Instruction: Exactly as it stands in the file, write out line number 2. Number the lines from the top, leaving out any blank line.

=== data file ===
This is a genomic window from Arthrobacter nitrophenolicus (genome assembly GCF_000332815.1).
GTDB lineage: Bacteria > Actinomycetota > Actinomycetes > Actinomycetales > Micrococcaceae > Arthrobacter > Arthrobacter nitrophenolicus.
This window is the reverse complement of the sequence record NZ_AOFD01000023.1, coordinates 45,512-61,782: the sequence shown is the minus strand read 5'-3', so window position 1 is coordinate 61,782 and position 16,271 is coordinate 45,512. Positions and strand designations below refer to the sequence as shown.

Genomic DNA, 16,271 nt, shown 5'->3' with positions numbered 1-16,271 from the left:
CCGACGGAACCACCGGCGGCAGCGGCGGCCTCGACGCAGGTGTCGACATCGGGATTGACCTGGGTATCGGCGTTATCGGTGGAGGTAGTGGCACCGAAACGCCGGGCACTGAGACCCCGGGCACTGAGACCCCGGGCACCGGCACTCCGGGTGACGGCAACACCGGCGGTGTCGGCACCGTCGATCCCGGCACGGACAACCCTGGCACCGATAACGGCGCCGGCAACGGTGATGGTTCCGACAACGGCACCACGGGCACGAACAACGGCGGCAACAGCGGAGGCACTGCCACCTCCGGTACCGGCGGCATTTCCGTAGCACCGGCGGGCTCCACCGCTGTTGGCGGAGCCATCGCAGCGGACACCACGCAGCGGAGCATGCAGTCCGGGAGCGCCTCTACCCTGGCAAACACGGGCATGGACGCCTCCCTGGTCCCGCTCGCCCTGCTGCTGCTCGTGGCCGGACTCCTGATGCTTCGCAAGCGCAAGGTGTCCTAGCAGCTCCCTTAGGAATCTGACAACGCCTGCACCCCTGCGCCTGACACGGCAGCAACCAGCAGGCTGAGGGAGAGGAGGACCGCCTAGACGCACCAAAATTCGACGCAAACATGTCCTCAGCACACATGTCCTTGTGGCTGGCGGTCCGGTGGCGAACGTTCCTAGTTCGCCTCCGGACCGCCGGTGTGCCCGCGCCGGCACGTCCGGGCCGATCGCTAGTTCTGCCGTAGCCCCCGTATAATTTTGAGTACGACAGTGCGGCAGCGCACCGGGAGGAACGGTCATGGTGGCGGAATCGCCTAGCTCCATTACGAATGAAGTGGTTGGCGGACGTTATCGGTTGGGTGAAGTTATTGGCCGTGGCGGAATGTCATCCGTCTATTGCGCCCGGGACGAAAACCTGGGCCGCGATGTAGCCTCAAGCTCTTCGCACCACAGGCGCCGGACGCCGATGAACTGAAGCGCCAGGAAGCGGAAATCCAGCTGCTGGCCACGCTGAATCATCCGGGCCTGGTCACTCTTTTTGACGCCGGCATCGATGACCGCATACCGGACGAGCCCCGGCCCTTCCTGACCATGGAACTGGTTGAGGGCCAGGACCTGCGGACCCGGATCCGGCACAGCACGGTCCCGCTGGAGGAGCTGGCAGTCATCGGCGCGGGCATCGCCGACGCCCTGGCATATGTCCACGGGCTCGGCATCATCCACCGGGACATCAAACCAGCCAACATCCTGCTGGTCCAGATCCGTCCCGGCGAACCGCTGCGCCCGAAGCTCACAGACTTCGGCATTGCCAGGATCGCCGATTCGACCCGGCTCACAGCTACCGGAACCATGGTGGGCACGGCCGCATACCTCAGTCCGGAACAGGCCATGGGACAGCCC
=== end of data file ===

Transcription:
GTDB lineage: Bacteria > Actinomycetota > Actinomycetes > Actinomycetales > Micrococcaceae > Arthrobacter > Arthrobacter nitrophenolicus.